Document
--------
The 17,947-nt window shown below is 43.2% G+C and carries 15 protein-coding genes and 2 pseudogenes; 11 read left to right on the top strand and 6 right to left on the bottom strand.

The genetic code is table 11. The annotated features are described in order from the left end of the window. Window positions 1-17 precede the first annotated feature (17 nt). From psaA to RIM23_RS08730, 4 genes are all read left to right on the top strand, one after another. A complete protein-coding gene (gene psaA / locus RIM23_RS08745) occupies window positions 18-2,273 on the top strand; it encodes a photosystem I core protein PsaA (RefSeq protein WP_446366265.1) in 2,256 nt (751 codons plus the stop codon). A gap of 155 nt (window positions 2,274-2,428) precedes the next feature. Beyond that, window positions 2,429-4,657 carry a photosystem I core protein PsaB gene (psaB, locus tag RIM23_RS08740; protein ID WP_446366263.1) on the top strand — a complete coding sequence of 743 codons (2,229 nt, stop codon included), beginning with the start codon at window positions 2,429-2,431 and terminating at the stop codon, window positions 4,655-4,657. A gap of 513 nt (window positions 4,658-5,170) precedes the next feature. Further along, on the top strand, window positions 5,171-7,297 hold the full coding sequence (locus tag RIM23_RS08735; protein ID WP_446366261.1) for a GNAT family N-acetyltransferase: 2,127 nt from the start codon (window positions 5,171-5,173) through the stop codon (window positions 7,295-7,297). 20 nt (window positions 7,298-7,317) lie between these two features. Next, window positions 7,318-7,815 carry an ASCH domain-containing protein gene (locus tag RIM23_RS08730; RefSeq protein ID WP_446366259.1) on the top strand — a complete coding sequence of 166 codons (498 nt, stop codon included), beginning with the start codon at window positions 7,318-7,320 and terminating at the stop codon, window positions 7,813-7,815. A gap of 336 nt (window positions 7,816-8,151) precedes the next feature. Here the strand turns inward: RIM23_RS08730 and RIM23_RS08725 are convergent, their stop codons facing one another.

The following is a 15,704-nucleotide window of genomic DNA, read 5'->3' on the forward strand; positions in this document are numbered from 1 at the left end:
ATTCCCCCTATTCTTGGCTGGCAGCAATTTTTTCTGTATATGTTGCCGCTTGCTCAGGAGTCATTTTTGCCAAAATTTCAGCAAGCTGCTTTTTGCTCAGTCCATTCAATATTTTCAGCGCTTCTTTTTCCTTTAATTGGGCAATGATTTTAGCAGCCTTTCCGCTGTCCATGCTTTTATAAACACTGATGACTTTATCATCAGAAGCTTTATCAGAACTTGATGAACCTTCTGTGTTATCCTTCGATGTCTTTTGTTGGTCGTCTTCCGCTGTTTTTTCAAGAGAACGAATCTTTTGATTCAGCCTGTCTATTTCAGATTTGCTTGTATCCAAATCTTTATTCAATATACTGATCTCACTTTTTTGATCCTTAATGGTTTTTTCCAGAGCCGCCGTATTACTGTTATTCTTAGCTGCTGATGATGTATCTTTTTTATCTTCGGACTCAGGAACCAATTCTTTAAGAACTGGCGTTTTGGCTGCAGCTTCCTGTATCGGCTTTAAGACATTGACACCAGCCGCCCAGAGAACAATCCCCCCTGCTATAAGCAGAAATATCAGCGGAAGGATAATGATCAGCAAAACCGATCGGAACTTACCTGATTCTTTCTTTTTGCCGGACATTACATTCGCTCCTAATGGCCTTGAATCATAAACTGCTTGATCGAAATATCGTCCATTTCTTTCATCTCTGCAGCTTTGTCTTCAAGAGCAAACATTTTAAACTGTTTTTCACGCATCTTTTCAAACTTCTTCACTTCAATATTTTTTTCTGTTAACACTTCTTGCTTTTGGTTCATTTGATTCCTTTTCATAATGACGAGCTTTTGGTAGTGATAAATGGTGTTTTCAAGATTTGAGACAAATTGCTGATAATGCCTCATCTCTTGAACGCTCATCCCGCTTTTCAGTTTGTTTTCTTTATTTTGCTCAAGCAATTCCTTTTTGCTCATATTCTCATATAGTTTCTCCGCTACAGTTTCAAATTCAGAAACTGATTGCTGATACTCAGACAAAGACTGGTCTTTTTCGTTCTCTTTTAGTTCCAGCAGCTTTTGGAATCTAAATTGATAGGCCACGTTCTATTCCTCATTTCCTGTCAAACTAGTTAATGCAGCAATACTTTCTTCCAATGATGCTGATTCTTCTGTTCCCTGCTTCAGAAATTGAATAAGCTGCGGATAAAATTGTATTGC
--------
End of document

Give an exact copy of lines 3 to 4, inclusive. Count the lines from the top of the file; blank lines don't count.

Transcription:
The following is a 15,704-nucleotide window of genomic DNA, read 5'->3' on the forward strand; positions in this document are numbered from 1 at the left end:
ATTCCCCCTATTCTTGGCTGGCAGCAATTTTTTCTGTATATGTTGCCGCTTGCTCAGGAGTCATTTTTGCCAAAATTTCAGCAAGCTGCTTTTTGCTCAGTCCATTCAATATTTTCAGCGCTTCTTTTTCCTTTAATTGGGCAATGATTTTAGCAGCCTTTCCGCTGTCCATGCTTTTATAAACACTGATGACTTTATCATCAGAAGCTTTATCAGAACTTGATGAACCTTCTGTGTTATCCTTCGATGTCTTTTGTTGGTCGTCTTCCGCTGTTTTTTCAAGAGAACGAATCTTTTGATTCAGCCTGTCTATTTCAGATTTGCTTGTATCCAAATCTTTATTCAATATACTGATCTCACTTTTTTGATCCTTAATGGTTTTTTCCAGAGCCGCCGTATTACTGTTATTCTTAGCTGCTGATGATGTATCTTTTTTATCTTCGGACTCAGGAACCAATTCTTTAAGAACTGGCGTTTTGGCTGCAGCTTCCTGTATCGGCTTTAAGACATTGACACCAGCCGCCCAGAGAACAATCCCCCCTGCTATAAGCAGAAATATCAGCGGAAGGATAATGATCAGCAAAACCGATCGGAACTTACCTGATTCTTTCTTTTTGCCGGACATTACATTCGCTCCTAATGGCCTTGAATCATAAACTGCTTGATCGAAATATCGTCCATTTCTTTCATCTCTGCAGCTTTGTCTTCAAGAGCAAACATTTTAAACTGTTTTTCACGCATCTTTTCAAACTTCTTCACTTCAATATTTTTTTCTGTTAACACTTCTTGCTTTTGGTTCATTTGATTCCTTTTCATAATGACGAGCTTTTGGTAGTGATAAATGGTGTTTTCAAGATTTGAGACAAATTGCTGATAATGCCTCATCTCTTGAACGCTCATCCCGCTTTTCAGTTTGTTTTCTTTATTTTGCTCAAGCAATTCCTTTTTGCTCATATTCTCATATAGTTTCTCCGCTACAGTTTCAAATTCAGAAACTGATTGCTGATACTCAGACAAAGACTGGTCTTTTTCGTTCTCTTTTAGTTCCAGCAGCTTTTGGAATCTAAATTGATAGGCCACGTTCTATTCCTCATTTCCTGTCAAACTAGTTAATGCAGCAATACTTTCTTCCAATGATGCTGATTCTTCTGTTCCCTGCTTCAGAAATTGAATAAGCTGCGGATAAAATTGTATTGC